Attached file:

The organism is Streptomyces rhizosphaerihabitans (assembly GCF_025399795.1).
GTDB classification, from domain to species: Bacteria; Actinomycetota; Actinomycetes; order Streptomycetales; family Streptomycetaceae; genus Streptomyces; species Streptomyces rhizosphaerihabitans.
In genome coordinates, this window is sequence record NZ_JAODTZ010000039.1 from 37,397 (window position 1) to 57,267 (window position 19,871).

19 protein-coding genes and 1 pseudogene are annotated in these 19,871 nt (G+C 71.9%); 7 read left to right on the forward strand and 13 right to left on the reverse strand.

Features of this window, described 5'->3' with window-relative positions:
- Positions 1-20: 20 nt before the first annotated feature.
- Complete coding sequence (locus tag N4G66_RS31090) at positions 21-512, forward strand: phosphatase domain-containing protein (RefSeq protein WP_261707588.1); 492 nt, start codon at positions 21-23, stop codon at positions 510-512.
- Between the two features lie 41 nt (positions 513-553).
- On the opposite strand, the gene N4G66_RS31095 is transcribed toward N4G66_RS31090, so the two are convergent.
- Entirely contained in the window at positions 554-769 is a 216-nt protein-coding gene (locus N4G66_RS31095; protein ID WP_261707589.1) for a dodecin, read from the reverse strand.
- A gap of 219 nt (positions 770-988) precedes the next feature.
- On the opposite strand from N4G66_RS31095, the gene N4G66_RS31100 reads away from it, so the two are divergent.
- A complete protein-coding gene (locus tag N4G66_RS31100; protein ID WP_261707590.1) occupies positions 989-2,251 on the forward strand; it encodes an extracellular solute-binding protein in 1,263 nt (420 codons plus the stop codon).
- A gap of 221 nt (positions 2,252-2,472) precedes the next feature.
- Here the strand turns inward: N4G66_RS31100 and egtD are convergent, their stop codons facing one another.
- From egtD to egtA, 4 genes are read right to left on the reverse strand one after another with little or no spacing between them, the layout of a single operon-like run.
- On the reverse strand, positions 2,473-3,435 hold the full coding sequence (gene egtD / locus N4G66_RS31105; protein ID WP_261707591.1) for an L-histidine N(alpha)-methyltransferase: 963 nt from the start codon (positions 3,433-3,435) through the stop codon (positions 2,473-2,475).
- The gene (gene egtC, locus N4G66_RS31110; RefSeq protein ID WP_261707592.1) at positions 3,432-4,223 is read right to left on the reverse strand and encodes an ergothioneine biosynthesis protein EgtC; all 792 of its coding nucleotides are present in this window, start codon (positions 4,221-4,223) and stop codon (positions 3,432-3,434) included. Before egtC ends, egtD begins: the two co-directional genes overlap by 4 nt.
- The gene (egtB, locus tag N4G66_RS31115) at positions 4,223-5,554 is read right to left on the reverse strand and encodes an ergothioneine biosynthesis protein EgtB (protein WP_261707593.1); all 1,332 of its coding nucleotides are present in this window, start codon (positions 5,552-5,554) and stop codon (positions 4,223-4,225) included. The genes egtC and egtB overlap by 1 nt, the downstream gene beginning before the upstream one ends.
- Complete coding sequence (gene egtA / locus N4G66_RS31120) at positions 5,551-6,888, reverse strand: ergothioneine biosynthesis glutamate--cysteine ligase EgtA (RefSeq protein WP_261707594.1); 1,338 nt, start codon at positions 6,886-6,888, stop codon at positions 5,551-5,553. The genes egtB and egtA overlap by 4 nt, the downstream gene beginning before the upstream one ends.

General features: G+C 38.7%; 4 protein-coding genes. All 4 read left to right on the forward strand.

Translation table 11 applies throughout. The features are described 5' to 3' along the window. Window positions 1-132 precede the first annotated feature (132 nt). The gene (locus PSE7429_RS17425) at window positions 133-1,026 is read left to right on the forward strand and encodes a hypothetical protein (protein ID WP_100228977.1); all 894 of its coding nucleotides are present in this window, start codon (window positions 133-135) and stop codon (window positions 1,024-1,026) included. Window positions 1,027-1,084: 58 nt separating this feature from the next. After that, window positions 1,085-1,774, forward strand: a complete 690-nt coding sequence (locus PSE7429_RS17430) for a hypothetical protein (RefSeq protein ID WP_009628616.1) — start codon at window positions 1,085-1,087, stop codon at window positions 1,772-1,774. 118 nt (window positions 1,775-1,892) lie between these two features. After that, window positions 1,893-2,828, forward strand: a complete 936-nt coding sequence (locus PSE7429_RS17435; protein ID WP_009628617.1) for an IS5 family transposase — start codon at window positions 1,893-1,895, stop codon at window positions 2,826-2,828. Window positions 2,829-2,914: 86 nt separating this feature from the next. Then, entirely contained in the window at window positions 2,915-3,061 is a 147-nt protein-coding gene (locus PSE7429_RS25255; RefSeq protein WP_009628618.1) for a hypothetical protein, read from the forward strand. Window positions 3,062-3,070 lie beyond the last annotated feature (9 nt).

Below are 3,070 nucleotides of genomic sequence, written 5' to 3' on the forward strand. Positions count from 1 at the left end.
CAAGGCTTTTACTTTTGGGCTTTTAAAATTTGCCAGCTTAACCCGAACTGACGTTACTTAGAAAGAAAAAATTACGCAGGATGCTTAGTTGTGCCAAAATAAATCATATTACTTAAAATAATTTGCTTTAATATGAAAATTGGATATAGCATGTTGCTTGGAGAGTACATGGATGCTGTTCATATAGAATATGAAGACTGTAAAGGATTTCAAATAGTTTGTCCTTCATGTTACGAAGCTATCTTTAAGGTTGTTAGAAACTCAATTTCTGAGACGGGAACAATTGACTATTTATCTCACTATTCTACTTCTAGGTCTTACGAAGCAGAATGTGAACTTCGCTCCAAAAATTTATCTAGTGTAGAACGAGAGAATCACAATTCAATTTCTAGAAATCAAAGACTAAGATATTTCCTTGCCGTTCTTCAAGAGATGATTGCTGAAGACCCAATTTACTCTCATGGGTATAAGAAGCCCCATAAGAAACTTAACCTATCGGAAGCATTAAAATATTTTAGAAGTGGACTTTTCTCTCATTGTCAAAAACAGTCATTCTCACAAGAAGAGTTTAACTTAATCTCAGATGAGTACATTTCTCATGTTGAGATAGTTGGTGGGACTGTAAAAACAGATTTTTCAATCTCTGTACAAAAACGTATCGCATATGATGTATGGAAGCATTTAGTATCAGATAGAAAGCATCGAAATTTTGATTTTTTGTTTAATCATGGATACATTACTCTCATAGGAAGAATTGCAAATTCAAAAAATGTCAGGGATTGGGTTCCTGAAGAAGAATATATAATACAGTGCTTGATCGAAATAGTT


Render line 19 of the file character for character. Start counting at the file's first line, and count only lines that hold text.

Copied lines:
- The gene (egtB, locus tag N4G66_RS31115) at positions 4,223-5,554 is read right to left on the reverse strand and encodes an ergothioneine biosynthesis protein EgtB (protein WP_261707593.1); all 1,332 of its coding nucleotides are present in this window, start codon (positions 5,552-5,554) and stop codon (positions 4,223-4,225) included. The genes egtC and egtB overlap by 1 nt, the downstream gene beginning before the upstream one ends.